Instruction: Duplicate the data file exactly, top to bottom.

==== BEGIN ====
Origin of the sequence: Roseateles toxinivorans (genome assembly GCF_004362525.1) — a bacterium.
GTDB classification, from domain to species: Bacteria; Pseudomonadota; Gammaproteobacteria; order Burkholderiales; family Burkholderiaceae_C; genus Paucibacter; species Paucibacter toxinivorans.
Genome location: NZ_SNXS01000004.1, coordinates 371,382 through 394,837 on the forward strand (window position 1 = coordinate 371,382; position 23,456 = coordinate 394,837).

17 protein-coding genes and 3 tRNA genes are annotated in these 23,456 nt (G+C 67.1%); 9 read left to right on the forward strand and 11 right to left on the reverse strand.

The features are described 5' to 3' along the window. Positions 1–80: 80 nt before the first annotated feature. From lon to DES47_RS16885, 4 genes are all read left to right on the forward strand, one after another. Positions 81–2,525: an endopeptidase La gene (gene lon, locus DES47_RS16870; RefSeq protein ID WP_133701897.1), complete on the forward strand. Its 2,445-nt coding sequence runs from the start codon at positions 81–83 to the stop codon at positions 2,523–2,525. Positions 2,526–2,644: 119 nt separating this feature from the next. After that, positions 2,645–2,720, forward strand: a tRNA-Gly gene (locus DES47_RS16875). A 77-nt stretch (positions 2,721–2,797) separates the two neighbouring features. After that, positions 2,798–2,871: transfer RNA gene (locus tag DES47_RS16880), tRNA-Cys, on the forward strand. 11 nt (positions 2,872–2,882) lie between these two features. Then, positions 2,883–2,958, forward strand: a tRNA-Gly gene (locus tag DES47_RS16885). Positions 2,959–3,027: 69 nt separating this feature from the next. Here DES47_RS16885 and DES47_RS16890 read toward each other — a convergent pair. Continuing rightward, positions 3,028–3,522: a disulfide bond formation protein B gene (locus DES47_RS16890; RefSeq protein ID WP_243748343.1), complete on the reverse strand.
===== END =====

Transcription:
Origin of the sequence: Roseateles toxinivorans (genome assembly GCF_004362525.1) — a bacterium.
GTDB classification, from domain to species: Bacteria; Pseudomonadota; Gammaproteobacteria; order Burkholderiales; family Burkholderiaceae_C; genus Paucibacter; species Paucibacter toxinivorans.
Genome location: NZ_SNXS01000004.1, coordinates 371,382 through 394,837 on the forward strand (window position 1 = coordinate 371,382; position 23,456 = coordinate 394,837).

17 protein-coding genes and 3 tRNA genes are annotated in these 23,456 nt (G+C 67.1%); 9 read left to right on the forward strand and 11 right to left on the reverse strand.

The features are described 5' to 3' along the window. Positions 1–80: 80 nt before the first annotated feature. From lon to DES47_RS16885, 4 genes are all read left to right on the forward strand, one after another. Positions 81–2,525: an endopeptidase La gene (gene lon, locus DES47_RS16870; RefSeq protein ID WP_133701897.1), complete on the forward strand. Its 2,445-nt coding sequence runs from the start codon at positions 81–83 to the stop codon at positions 2,523–2,525. Positions 2,526–2,644: 119 nt separating this feature from the next. After that, positions 2,645–2,720, forward strand: a tRNA-Gly gene (locus DES47_RS16875). A 77-nt stretch (positions 2,721–2,797) separates the two neighbouring features. After that, positions 2,798–2,871: transfer RNA gene (locus tag DES47_RS16880), tRNA-Cys, on the forward strand. 11 nt (positions 2,872–2,882) lie between these two features. Then, positions 2,883–2,958, forward strand: a tRNA-Gly gene (locus tag DES47_RS16885). Positions 2,959–3,027: 69 nt separating this feature from the next. Here DES47_RS16885 and DES47_RS16890 read toward each other — a convergent pair. Continuing rightward, positions 3,028–3,522: a disulfide bond formation protein B gene (locus DES47_RS16890; RefSeq protein ID WP_243748343.1), complete on the reverse strand.